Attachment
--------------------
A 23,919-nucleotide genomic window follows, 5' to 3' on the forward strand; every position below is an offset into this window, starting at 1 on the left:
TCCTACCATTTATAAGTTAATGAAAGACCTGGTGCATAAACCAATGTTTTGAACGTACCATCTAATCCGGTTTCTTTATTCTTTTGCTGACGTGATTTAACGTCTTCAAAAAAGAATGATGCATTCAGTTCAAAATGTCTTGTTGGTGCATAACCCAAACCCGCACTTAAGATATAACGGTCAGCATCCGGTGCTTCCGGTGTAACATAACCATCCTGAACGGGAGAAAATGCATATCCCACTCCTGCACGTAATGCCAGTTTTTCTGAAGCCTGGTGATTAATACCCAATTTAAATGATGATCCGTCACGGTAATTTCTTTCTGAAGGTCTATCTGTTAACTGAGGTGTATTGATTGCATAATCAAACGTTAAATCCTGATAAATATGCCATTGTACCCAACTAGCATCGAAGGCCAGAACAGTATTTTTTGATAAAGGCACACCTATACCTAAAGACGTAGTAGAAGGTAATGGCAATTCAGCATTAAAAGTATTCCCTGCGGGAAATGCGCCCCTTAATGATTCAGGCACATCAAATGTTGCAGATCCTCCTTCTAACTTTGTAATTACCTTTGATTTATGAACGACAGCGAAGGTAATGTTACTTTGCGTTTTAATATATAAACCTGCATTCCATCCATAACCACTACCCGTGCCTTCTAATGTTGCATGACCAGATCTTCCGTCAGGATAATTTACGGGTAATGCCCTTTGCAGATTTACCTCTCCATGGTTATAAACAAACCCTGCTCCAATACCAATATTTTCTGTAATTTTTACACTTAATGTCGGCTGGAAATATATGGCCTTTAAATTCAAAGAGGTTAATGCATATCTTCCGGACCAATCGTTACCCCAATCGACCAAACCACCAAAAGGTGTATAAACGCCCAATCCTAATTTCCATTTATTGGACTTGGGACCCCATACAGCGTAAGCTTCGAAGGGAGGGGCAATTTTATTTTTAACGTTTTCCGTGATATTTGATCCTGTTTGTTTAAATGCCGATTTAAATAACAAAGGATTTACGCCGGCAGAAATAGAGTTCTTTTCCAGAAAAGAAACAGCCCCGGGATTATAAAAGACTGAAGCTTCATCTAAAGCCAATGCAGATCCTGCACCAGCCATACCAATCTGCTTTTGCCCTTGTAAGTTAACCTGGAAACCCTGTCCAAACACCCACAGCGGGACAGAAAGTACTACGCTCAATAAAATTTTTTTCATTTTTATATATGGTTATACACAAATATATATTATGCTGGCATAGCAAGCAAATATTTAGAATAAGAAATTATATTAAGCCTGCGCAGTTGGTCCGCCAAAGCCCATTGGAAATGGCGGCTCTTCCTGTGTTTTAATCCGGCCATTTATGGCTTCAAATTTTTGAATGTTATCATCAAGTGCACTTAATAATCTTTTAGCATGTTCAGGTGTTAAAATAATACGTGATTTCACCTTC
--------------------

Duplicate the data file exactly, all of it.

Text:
A 23,919-nucleotide genomic window follows, 5' to 3' on the forward strand; every position below is an offset into this window, starting at 1 on the left:
TCCTACCATTTATAAGTTAATGAAAGACCTGGTGCATAAACCAATGTTTTGAACGTACCATCTAATCCGGTTTCTTTATTCTTTTGCTGACGTGATTTAACGTCTTCAAAAAAGAATGATGCATTCAGTTCAAAATGTCTTGTTGGTGCATAACCCAAACCCGCACTTAAGATATAACGGTCAGCATCCGGTGCTTCCGGTGTAACATAACCATCCTGAACGGGAGAAAATGCATATCCCACTCCTGCACGTAATGCCAGTTTTTCTGAAGCCTGGTGATTAATACCCAATTTAAATGATGATCCGTCACGGTAATTTCTTTCTGAAGGTCTATCTGTTAACTGAGGTGTATTGATTGCATAATCAAACGTTAAATCCTGATAAATATGCCATTGTACCCAACTAGCATCGAAGGCCAGAACAGTATTTTTTGATAAAGGCACACCTATACCTAAAGACGTAGTAGAAGGTAATGGCAATTCAGCATTAAAAGTATTCCCTGCGGGAAATGCGCCCCTTAATGATTCAGGCACATCAAATGTTGCAGATCCTCCTTCTAACTTTGTAATTACCTTTGATTTATGAACGACAGCGAAGGTAATGTTACTTTGCGTTTTAATATATAAACCTGCATTCCATCCATAACCACTACCCGTGCCTTCTAATGTTGCATGACCAGATCTTCCGTCAGGATAATTTACGGGTAATGCCCTTTGCAGATTTACCTCTCCATGGTTATAAACAAACCCTGCTCCAATACCAATATTTTCTGTAATTTTTACACTTAATGTCGGCTGGAAATATATGGCCTTTAAATTCAAAGAGGTTAATGCATATCTTCCGGACCAATCGTTACCCCAATCGACCAAACCACCAAAAGGTGTATAAACGCCCAATCCTAATTTCCATTTATTGGACTTGGGACCCCATACAGCGTAAGCTTCGAAGGGAGGGGCAATTTTATTTTTAACGTTTTCCGTGATATTTGATCCTGTTTGTTTAAATGCCGATTTAAATAACAAAGGATTTACGCCGGCAGAAATAGAGTTCTTTTCCAGAAAAGAAACAGCCCCGGGATTATAAAAGACTGAAGCTTCATCTAAAGCCAATGCAGATCCTGCACCAGCCATACCAATCTGCTTTTGCCCTTGTAAGTTAACCTGGAAACCCTGTCCAAACACCCACAGCGGGACAGAAAGTACTACGCTCAATAAAATTTTTTTCATTTTTATATATGGTTATACACAAATATATATTATGCTGGCATAGCAAGCAAATATTTAGAATAAGAAATTATATTAAGCCTGCGCAGTTGGTCCGCCAAAGCCCATTGGAAATGGCGGCTCTTCCTGTGTTTTAATCCGGCCATTTATGGCTTCAAATTTTTGAATGTTATCATCAAGTGCACTTAATAATCTTTTAGCATGTTCAGGTGTTAAAATAATACGTGATTTCACCTTC